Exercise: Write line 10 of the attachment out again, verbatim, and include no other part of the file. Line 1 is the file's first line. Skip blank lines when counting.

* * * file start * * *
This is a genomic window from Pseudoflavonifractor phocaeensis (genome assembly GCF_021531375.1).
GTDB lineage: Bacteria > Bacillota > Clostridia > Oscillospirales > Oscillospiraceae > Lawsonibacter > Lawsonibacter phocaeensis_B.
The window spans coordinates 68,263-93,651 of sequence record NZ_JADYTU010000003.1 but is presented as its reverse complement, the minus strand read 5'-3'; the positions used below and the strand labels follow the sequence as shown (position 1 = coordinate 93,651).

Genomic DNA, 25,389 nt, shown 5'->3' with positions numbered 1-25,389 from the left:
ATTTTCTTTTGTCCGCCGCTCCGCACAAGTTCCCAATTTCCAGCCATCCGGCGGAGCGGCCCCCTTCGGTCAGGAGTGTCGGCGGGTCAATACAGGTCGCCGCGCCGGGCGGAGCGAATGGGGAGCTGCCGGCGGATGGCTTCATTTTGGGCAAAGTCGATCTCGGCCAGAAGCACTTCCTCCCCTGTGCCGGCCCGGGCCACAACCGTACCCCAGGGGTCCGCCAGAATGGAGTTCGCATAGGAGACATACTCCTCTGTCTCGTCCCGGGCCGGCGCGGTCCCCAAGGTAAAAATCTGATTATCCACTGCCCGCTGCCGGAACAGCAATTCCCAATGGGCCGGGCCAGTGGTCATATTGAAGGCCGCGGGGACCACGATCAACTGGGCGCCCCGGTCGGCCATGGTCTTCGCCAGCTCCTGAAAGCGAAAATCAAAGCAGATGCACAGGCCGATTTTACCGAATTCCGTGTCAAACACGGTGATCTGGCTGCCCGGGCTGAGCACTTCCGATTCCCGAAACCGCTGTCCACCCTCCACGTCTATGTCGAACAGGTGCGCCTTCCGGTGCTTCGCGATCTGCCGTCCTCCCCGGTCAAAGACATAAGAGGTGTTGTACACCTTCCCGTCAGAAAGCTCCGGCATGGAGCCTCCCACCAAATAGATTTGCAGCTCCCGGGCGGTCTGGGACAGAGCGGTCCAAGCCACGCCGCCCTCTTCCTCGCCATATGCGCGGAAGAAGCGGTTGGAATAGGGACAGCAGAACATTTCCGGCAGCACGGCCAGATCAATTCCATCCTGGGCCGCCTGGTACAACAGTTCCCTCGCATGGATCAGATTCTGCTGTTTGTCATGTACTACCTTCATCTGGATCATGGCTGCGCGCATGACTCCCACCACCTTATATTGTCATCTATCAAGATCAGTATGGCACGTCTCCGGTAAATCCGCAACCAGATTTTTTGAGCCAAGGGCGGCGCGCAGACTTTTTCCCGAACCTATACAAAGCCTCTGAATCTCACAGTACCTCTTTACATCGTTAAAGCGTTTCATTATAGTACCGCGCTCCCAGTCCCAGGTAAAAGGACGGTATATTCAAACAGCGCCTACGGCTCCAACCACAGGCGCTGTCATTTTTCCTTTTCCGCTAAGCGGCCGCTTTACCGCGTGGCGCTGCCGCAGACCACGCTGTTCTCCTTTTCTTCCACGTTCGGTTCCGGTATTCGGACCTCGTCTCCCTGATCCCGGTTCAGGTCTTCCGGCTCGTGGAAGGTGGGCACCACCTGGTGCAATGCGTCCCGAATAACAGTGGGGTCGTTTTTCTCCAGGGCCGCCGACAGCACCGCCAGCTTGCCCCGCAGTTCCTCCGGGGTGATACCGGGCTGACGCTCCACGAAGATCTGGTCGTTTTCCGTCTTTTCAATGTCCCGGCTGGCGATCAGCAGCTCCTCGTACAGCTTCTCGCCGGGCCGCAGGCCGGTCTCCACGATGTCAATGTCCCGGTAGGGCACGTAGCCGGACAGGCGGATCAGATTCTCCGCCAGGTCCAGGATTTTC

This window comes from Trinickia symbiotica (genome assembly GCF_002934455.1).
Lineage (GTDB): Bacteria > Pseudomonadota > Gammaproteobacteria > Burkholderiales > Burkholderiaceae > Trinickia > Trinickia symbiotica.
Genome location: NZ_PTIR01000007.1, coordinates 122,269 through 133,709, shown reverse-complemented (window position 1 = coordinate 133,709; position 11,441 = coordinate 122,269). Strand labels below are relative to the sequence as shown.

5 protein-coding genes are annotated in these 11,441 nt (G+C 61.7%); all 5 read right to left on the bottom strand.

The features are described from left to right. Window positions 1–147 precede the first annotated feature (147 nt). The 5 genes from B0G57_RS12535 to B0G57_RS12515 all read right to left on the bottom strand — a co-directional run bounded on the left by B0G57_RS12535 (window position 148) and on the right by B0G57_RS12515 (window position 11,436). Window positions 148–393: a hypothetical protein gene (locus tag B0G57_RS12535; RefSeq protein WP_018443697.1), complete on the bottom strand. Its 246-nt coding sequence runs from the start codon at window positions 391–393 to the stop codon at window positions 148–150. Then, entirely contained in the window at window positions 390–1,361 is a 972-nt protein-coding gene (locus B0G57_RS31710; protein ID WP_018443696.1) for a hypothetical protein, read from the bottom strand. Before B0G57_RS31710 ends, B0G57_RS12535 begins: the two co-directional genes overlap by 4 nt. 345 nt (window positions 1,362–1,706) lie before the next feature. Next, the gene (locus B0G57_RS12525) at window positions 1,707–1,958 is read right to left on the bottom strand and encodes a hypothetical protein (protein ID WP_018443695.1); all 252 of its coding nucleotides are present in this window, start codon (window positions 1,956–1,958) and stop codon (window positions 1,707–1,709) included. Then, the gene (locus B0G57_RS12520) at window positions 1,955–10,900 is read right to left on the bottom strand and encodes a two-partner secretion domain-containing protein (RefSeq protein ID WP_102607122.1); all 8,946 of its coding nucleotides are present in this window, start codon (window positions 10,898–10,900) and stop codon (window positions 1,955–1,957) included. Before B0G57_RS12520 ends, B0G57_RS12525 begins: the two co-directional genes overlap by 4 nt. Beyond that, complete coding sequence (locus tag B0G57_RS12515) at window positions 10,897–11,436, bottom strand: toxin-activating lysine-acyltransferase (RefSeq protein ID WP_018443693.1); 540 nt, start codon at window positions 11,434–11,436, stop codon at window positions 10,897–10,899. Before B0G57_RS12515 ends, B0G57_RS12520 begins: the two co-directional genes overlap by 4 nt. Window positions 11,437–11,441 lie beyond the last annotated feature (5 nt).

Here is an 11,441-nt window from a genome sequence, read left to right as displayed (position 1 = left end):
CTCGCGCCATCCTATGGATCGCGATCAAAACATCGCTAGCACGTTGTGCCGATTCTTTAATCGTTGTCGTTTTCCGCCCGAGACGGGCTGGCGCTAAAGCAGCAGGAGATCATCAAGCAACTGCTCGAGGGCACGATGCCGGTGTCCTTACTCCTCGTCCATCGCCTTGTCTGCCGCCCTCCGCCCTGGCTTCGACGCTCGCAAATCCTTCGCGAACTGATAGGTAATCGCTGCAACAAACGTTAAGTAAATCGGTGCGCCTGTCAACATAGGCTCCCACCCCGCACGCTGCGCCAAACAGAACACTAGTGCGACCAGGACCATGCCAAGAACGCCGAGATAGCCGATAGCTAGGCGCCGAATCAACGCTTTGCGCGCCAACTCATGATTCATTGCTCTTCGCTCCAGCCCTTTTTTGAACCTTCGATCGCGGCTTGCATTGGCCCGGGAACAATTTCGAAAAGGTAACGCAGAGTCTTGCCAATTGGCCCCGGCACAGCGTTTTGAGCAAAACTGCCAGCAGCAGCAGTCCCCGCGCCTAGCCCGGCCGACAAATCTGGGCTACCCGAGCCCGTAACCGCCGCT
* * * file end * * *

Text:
The features are described from left to right. Window positions 1–147 precede the first annotated feature (147 nt). The 5 genes from B0G57_RS12535 to B0G57_RS12515 all read right to left on the bottom strand — a co-directional run bounded on the left by B0G57_RS12535 (window position 148) and on the right by B0G57_RS12515 (window position 11,436). Window positions 148–393: a hypothetical protein gene (locus tag B0G57_RS12535; RefSeq protein WP_018443697.1), complete on the bottom strand. Its 246-nt coding sequence runs from the start codon at window positions 391–393 to the stop codon at window positions 148–150. Then, entirely contained in the window at window positions 390–1,361 is a 972-nt protein-coding gene (locus B0G57_RS31710; protein ID WP_018443696.1) for a hypothetical protein, read from the bottom strand. Before B0G57_RS31710 ends, B0G57_RS12535 begins: the two co-directional genes overlap by 4 nt. 345 nt (window positions 1,362–1,706) lie before the next feature. Next, the gene (locus B0G57_RS12525) at window positions 1,707–1,958 is read right to left on the bottom strand and encodes a hypothetical protein (protein ID WP_018443695.1); all 252 of its coding nucleotides are present in this window, start codon (window positions 1,956–1,958) and stop codon (window positions 1,707–1,709) included. Then, the gene (locus B0G57_RS12520) at window positions 1,955–10,900 is read right to left on the bottom strand and encodes a two-partner secretion domain-containing protein (RefSeq protein ID WP_102607122.1); all 8,946 of its coding nucleotides are present in this window, start codon (window positions 10,898–10,900) and stop codon (window positions 1,955–1,957) included. Before B0G57_RS12520 ends, B0G57_RS12525 begins: the two co-directional genes overlap by 4 nt. Beyond that, complete coding sequence (locus tag B0G57_RS12515) at window positions 10,897–11,436, bottom strand: toxin-activating lysine-acyltransferase (RefSeq protein ID WP_018443693.1); 540 nt, start codon at window positions 11,434–11,436, stop codon at window positions 10,897–10,899. Before B0G57_RS12515 ends, B0G57_RS12520 begins: the two co-directional genes overlap by 4 nt. Window positions 11,437–11,441 lie beyond the last annotated feature (5 nt).